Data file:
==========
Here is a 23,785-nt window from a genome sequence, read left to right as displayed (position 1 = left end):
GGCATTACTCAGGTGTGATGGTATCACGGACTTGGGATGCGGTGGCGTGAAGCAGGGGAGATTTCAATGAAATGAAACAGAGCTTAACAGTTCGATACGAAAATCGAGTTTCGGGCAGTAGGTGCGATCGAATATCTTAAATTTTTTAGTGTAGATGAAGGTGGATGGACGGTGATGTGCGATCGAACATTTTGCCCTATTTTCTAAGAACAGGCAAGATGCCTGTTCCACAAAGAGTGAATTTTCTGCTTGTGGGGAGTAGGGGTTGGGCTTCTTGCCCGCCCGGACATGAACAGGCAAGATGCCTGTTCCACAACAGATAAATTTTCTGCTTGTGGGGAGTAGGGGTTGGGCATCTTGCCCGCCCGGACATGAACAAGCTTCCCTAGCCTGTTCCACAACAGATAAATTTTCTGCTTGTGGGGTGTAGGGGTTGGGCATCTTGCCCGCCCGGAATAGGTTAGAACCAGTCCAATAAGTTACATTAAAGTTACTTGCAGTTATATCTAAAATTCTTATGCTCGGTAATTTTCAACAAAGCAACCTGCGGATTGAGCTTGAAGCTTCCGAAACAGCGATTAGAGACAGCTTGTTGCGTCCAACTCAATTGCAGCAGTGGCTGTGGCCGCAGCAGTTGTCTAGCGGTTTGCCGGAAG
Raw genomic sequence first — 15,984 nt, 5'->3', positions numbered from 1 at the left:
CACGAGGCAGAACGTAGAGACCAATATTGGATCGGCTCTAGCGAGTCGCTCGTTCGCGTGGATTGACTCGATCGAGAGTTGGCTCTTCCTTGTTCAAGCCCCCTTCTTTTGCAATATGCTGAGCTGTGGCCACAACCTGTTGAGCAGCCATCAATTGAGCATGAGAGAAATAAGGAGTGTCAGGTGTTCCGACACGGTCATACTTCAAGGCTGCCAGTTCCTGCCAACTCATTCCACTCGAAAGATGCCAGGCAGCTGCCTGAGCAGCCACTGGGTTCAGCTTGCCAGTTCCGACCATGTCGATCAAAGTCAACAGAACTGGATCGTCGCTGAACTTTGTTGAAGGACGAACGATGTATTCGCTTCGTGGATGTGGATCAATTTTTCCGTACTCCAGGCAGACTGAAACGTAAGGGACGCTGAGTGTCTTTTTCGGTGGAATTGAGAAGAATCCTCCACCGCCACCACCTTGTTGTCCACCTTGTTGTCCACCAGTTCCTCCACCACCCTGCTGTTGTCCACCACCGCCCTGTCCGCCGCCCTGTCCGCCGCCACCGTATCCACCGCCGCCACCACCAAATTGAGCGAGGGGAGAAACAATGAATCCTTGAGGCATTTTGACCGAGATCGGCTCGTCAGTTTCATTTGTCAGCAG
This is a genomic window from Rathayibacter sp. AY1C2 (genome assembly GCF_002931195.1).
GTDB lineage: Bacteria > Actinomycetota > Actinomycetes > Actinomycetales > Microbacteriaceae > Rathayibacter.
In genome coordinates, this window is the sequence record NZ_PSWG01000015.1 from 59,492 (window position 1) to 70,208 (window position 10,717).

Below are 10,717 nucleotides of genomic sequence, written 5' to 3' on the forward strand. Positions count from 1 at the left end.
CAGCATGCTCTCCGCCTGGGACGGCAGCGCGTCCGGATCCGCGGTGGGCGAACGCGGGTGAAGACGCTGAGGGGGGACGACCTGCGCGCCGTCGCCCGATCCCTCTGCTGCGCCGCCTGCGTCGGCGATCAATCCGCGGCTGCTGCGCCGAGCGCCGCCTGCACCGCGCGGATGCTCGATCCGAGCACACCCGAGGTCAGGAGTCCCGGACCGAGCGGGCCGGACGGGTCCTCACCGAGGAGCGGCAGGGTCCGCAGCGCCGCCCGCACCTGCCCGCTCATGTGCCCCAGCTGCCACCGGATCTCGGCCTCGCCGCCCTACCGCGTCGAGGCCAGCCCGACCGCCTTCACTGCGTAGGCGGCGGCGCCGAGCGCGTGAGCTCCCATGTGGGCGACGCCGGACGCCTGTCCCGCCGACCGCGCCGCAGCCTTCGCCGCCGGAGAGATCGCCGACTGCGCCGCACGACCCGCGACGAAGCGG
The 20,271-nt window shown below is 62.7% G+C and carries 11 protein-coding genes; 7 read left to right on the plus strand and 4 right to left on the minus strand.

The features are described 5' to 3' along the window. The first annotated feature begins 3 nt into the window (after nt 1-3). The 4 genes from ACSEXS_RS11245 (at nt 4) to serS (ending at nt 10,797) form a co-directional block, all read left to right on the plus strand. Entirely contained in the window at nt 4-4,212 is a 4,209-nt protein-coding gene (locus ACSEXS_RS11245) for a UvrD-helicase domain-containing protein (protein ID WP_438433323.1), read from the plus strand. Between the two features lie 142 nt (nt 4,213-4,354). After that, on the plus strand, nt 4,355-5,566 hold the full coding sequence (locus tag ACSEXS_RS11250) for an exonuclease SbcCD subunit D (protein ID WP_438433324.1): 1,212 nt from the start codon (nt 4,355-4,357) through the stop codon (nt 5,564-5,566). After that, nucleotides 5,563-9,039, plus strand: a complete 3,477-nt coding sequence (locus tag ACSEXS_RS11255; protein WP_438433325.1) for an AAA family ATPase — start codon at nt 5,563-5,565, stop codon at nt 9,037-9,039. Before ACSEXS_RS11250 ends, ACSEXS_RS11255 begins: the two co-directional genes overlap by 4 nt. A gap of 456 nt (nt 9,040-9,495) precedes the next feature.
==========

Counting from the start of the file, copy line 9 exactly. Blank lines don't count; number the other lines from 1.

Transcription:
CAGCATGCTCTCCGCCTGGGACGGCAGCGCGTCCGGATCCGCGGTGGGCGAACGCGGGTGAAGACGCTGAGGGGGGACGACCTGCGCGCCGTCGCCCGATCCCTCTGCTGCGCCGCCTGCGTCGGCGATCAATCCGCGGCTGCTGCGCCGAGCGCCGCCTGCACCGCGCGGATGCTCGATCCGAGCACACCCGAGGTCAGGAGTCCCGGACCGAGCGGGCCGGACGGGTCCTCACCGAGGAGCGGCAGGGTCCGCAGCGCCGCCCGCACCTGCCCGCTCATGTGCCCCAGCTGCCACCGGATCTCGGCCTCGCCGCCCTACCGCGTCGAGGCCAGCCCGACCGCCTTCACTGCGTAGGCGGCGGCGCCGAGCGCGTGAGCTCCCATGTGGGCGACGCCGGACGCCTGTCCCGCCGACCGCGCCGCAGCCTTCGCCGCCGGAGAGATCGCCGACTGCGCCGCACGACCCGCGACGAAGCGG